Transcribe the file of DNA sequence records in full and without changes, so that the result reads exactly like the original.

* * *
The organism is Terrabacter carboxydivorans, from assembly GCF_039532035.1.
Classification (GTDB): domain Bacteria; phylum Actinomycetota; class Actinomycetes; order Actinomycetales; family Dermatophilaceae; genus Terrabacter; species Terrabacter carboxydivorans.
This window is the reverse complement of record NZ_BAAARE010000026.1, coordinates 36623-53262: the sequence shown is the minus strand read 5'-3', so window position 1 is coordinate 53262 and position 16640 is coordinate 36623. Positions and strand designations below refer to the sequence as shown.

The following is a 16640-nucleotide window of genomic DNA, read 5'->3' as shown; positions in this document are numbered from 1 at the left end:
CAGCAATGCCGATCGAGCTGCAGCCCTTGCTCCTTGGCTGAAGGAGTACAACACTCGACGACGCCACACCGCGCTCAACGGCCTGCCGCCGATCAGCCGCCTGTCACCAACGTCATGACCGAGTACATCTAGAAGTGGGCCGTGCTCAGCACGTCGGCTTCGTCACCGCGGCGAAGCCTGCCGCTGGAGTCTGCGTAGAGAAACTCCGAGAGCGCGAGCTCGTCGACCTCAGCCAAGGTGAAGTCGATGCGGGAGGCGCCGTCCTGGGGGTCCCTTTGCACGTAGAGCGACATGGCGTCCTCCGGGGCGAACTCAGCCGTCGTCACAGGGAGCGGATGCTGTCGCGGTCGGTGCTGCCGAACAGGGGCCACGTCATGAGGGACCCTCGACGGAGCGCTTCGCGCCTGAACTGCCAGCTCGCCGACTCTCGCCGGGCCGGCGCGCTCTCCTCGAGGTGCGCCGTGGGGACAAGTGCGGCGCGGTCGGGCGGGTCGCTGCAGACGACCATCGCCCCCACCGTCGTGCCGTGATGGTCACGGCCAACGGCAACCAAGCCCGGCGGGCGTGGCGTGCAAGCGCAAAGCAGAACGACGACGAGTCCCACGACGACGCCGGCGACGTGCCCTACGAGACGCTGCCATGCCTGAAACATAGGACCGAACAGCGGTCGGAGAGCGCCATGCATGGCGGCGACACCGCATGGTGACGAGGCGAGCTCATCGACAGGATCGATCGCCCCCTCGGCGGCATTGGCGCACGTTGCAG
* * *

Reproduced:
The organism is Terrabacter carboxydivorans, from assembly GCF_039532035.1.
Classification (GTDB): domain Bacteria; phylum Actinomycetota; class Actinomycetes; order Actinomycetales; family Dermatophilaceae; genus Terrabacter; species Terrabacter carboxydivorans.
This window is the reverse complement of record NZ_BAAARE010000026.1, coordinates 36623-53262: the sequence shown is the minus strand read 5'-3', so window position 1 is coordinate 53262 and position 16640 is coordinate 36623. Positions and strand designations below refer to the sequence as shown.

The following is a 16640-nucleotide window of genomic DNA, read 5'->3' as shown; positions in this document are numbered from 1 at the left end:
CAGCAATGCCGATCGAGCTGCAGCCCTTGCTCCTTGGCTGAAGGAGTACAACACTCGACGACGCCACACCGCGCTCAACGGCCTGCCGCCGATCAGCCGCCTGTCACCAACGTCATGACCGAGTACATCTAGAAGTGGGCCGTGCTCAGCACGTCGGCTTCGTCACCGCGGCGAAGCCTGCCGCTGGAGTCTGCGTAGAGAAACTCCGAGAGCGCGAGCTCGTCGACCTCAGCCAAGGTGAAGTCGATGCGGGAGGCGCCGTCCTGGGGGTCCCTTTGCACGTAGAGCGACATGGCGTCCTCCGGGGCGAACTCAGCCGTCGTCACAGGGAGCGGATGCTGTCGCGGTCGGTGCTGCCGAACAGGGGCCACGTCATGAGGGACCCTCGACGGAGCGCTTCGCGCCTGAACTGCCAGCTCGCCGACTCTCGCCGGGCCGGCGCGCTCTCCTCGAGGTGCGCCGTGGGGACAAGTGCGGCGCGGTCGGGCGGGTCGCTGCAGACGACCATCGCCCCCACCGTCGTGCCGTGATGGTCACGGCCAACGGCAACCAAGCCCGGCGGGCGTGGCGTGCAAGCGCAAAGCAGAACGACGACGAGTCCCACGACGACGCCGGCGACGTGCCCTACGAGACGCTGCCATGCCTGAAACATAGGACCGAACAGCGGTCGGAGAGCGCCATGCATGGCGGCGACACCGCATGGTGACGAGGCGAGCTCATCGACAGGATCGATCGCCCCCTCGGCGGCATTGGCGCACGTTGCAG